“The PSL was ideal: I was in a new team, so there wasn’t a specific role for me and I was used whenever I was needed. I was open to that. As a learning process it was great for me. During the day, there was some reverse-swing which was great for me. In the night games, I’d been working on a knuckleball over the last 18 months, but you couldn’t bowl that because of how wet the seam was so I was developing another slower ball. I really took responsibility.”
The result’s that Mahmood has been counting down the times to the beginning of the county season, the place his Lancashire commitments will make it unattainable for him to play the second half of the rearranged PSL. He’s considered one of three seamers on pace-bowling improvement contracts with the ECB, giving him common entry to England’s assist employees and that means a level of workload administration from the nationwide set-up, and hopes to play in 4 out of the primary 5 Championship fixtures at the beginning of a busy summer season.
“I didn’t enter the IPL auction this year – obviously you’re not guaranteed to get picked up, but I wanted to balance white- and red-ball cricket. That’s the message I’ve had: they don’t just see me as a white-ball player. This is a good chance for me to get a red ball in my hand and put some performances in for Lancashire.
“It is a huge season for lots of causes. I have not spent a substantial amount of time with this squad over the past 18 months however I’ve come again and fitted again in. There’s rather a lot to play for this summer season, with Ashes locations and T20 World Cup locations, however [in the] brief time period I’ve to remain centered on successful video games right here.”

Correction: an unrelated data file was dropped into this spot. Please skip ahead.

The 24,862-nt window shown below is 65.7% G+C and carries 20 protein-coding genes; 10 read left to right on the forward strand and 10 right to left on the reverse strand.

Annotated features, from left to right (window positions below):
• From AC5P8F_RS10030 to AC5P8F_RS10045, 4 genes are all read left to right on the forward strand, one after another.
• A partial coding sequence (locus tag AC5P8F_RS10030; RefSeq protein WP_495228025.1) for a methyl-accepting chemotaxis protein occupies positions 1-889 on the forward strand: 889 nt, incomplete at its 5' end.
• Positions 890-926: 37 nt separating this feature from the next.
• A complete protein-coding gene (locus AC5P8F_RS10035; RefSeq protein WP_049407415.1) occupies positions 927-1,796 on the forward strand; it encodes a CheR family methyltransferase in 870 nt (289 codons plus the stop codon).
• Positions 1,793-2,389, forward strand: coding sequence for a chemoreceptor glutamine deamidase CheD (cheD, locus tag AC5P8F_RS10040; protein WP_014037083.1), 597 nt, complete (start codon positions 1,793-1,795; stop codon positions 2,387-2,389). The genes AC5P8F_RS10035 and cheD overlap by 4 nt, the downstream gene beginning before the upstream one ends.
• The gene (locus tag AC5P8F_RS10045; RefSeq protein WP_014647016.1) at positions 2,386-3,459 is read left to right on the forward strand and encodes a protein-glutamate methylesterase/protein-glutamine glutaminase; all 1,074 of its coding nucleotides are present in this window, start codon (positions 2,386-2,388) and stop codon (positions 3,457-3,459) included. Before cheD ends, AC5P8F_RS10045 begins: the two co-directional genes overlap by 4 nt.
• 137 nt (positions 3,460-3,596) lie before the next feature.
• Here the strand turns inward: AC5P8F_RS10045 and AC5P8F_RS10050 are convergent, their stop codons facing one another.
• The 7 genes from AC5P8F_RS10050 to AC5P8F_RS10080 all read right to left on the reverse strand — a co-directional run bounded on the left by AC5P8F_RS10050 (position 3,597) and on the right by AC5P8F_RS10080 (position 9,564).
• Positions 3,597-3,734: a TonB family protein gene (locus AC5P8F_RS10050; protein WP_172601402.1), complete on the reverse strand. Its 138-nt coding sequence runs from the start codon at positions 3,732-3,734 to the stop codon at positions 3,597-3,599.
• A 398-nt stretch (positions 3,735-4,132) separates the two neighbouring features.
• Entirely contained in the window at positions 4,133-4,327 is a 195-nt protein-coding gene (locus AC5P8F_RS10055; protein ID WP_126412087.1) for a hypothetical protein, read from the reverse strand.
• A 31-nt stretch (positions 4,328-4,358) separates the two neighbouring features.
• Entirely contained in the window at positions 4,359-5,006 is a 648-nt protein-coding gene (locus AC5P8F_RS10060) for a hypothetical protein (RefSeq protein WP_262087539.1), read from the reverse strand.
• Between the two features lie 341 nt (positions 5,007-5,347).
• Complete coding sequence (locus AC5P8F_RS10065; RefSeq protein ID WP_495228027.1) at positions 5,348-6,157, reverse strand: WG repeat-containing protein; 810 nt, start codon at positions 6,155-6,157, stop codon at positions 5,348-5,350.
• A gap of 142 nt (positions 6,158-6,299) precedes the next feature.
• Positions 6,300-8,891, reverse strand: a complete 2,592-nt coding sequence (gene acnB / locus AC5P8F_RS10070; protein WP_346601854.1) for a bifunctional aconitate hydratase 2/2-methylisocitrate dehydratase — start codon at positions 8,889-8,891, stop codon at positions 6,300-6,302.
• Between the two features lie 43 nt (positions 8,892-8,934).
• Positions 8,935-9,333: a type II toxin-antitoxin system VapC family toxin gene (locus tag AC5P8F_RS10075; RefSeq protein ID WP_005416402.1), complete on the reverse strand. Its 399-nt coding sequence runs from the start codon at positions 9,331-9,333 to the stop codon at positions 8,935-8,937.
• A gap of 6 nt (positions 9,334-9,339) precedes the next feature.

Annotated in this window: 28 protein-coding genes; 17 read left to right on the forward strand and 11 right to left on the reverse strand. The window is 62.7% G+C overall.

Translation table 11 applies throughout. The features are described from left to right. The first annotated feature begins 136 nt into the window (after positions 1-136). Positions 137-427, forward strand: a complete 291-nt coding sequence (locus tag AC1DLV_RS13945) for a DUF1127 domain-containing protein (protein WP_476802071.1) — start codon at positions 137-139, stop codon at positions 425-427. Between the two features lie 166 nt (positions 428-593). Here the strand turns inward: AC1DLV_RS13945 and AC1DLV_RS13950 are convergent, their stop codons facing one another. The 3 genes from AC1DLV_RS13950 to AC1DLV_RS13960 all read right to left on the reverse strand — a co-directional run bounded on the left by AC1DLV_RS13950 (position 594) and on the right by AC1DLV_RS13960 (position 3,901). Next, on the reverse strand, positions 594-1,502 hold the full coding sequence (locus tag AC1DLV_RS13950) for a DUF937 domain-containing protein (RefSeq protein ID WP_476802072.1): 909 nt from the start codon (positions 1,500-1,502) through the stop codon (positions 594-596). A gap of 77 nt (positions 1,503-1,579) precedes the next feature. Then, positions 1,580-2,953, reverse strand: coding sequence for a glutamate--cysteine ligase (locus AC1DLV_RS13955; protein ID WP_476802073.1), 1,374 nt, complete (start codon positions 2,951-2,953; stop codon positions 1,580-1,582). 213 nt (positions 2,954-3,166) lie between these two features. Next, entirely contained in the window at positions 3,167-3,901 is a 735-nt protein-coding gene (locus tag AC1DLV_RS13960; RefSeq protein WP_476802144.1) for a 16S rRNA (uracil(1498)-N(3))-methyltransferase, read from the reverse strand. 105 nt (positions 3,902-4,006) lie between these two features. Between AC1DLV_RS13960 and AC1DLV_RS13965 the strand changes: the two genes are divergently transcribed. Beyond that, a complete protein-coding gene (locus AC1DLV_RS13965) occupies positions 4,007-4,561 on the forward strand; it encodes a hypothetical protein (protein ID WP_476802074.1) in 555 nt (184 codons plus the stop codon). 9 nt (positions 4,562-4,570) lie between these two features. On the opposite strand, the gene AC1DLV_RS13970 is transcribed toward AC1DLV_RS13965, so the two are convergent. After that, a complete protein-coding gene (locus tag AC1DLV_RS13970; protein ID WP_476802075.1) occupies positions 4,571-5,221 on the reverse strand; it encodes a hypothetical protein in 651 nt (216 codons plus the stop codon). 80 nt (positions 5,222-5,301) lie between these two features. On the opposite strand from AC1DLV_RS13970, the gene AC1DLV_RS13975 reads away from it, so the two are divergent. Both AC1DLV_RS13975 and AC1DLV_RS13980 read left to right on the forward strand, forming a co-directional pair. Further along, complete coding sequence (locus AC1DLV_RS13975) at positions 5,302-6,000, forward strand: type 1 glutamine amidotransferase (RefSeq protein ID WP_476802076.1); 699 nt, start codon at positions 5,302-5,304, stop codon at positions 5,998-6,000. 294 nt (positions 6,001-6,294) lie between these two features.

Crucially, he feels as though he has spent long enough in an England training shirt to feel at home in that environment, having tried so hard to impress in his debut series – the T20Is in New Zealand in late 2019 – that his performances actually declined. There are several talented players ahead of him in the queue for both Ashes and T20 World Cup selection, but if he can find his 90mph/145kph, reverse-swinging mojo throughout the summer then it would be foolish to bet against him making either squad.
“Once I first got here in, I used to be attempting to impress and bowl quick on a regular basis, however in case you have a look at my numbers, I used to be bowling slower in that first collection I performed in New Zealand than I ever have completed,” he said. “That was nearly attempting too exhausting and it set me again a bit. Final summer season and within the PSL, I used to be much more relaxed, and my tempo has been up since that collection.
“I offer something slightly different, and it’s about doing as many roles as I can: early-season, we’ll get good wickets here, but you go away and play on green seamers and there are all sorts of conditions you’re exposed to. You spend enough time around the environment that you’re chomping at the bit to play. I understand there are a lot of seamers ahead of me but all I can do is put performances in here and try and push my case.”
Matt Curler is an assistant editor at ESPNcricinfo. @mroller98